“That was very hard to cast, and I think it was hard on him too,” Gravning said. “He gained 25 pounds, and he wasn’t bathing.”
Call was kept away from the rest of the cast during most of the filming, most of which actually took place in the University District and Queen Anne.
“The idea is that everybody knows each other, except him,” Gravning said, so that’s why Call didn’t have much interaction with the cast during filming.
Gravning said psychiatrist Dr. Richard Adler was brought on as a co-producer for “Wallflower,” because there were so many questions about how to deal with the real survivors. Just the existence of the film could cause post-traumatic stress to crop up, he said.
“Wallflower” will have its world premier 7 p.m. Tuesday, June 6, at The Egyptian, followed by an encore screening 3:30 p.m. Thursday, June 8, at SIFF Cinema Uptown.
Prior to the premier, a private screening will be held for the survivors of the Capitol Hill massacre, as well as some of the first responders. Gravning said counselors will also be there.
Survivors had a hand in helping shape the film. Gravning has known one woman at the after-party since they were 12, he said. After the shooting, Gravning’s mother took her in.
“She took my friend in and got her a job at the same place that she was working,” he said, a jewelry shop in Alaska.
During the backlash of the Kickstarter campaign, Gravning issued a response in the Capitol Hill Seattle blog, addressing how his mother was herself a survivor of attempted murder, having been stabbed inside their home by an intruder when Gravning was a teen. Gravning said his mother remains a great champion of the film.
As for his friend, Gravning said he brought her to the set one day. Crewmembers were just standing around on the porch of the house being used for the after-party scenes, which brought back memories of those victims that had been gunned down that fateful night, he said.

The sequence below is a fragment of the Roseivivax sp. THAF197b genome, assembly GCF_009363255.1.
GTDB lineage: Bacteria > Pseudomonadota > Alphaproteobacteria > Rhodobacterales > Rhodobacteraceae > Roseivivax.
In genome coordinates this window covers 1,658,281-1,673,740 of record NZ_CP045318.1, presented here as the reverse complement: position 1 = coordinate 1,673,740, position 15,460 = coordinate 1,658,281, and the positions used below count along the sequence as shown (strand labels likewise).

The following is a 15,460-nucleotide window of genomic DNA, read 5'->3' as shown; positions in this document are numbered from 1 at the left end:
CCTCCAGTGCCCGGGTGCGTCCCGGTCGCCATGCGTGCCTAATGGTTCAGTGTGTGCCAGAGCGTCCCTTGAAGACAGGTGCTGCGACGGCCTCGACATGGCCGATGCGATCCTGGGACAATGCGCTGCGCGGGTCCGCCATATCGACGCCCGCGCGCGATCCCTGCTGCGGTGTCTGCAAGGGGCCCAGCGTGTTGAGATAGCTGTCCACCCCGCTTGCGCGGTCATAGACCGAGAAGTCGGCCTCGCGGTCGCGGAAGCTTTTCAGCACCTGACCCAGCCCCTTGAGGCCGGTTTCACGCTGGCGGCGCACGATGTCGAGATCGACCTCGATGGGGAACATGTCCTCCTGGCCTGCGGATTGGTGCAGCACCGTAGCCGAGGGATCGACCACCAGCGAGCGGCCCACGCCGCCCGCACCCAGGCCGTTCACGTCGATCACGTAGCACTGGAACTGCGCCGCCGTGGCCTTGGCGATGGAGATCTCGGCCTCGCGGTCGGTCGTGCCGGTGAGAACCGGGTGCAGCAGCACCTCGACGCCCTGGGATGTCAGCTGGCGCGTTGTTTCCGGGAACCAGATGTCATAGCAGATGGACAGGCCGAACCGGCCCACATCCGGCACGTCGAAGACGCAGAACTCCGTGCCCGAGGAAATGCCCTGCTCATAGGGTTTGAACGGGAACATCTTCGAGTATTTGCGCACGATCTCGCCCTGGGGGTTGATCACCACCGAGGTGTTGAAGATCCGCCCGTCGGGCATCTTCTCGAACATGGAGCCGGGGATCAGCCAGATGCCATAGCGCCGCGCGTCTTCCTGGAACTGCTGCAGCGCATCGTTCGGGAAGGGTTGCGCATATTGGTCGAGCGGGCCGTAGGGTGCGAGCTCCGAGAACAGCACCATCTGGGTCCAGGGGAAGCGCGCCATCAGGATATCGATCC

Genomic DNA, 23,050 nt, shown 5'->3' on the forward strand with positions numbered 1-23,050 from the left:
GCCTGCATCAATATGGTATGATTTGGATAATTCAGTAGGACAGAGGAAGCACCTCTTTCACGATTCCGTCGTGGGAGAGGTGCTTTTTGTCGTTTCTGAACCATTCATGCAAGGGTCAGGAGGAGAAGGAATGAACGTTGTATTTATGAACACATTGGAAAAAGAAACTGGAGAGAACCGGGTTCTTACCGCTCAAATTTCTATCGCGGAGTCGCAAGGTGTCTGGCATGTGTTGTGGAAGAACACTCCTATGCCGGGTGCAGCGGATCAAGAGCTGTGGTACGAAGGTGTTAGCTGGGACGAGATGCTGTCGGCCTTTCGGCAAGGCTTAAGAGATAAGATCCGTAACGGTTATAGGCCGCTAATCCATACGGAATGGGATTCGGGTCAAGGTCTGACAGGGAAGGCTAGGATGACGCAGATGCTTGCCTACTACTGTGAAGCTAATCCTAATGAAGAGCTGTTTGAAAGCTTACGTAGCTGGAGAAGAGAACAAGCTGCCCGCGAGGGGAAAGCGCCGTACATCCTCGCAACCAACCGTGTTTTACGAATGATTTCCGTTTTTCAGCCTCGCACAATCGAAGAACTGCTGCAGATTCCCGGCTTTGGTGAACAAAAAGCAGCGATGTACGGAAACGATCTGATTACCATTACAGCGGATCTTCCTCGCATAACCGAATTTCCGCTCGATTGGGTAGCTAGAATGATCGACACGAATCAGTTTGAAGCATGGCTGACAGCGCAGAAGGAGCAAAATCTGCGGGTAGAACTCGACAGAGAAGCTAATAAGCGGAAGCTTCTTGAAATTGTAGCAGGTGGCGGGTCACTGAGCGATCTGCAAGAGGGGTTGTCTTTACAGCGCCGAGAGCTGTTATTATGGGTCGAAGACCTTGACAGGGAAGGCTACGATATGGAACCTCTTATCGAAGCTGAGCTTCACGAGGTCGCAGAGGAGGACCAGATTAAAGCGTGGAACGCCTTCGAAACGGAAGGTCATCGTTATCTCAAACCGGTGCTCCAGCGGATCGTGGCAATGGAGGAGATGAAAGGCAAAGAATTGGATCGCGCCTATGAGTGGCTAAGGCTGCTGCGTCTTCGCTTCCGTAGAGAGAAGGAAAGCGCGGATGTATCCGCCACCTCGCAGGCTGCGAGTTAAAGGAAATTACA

“She just started bursting into tears, and she wouldn’t approach the house for a while,” Gravning said, adding she eventually did get closer, and even took questions from the actors.
Another survivor reached out to him after they found his phone number at the bottom of his letter published on CHS, asking to be involved, he said. Those two survivors are credited as associate producers for “Wallflower.”
Gravning also received a call from the producer of the “Better Off Undead” rave, so he invited him to the set too. He said he also let him read the script.
“He was convinced that what people thought we were making was not what we were making,” Gravning said.
The “Wallflower” writer and director didn’t just face challenges with producing the film and responding to criticism. Production was also slowed down when Gravning was diagnosed with Stage 2 colon cancer.
“I’m OK now. I’m not considered cured,” he said. “I’m in what they consider remission.”
Gravning skipped post-surgery chemotherapy to continue making “Wallflower,” he said. Faced with his own potential death, he said he and his wife decided to have a child.
By post-production, he had a newborn, Jagger Gravning Jr., sitting with him as he worked on the film. Gravning cautions he made his baby wear headphones, and kept his eyes off the monitors.
“In fact, we’re still working on it,” Gravning said. “We’re actively working on it.”
The final cut is expected to be ready for the premier, and Gravning hopes people will come into the screening with open minds.
Following his interview with the Capitol Hill Times, Gravning sent an email that explained more about his choice to make the film while dealing with cancer, and also his thoughts about the premiere.
“I don't know if people will still be angry upon hearing about the launch of this film. It's a daunting situation because we have a limited capacity for a single world premiere showing and then one encore screening, so most people in this city who would want a chance to see it for themselves won't be able to do so during the SIFF festival,” Gravning writes. “As such, the film will continue to exist to a great degree as hearsay, rumors and conjecture. Regardless, I want to communicate that we have made a great film — a film produced in Seattle, filmed here and a film which contends with a traumatic passage in our city's history that is definitively worth addressing.”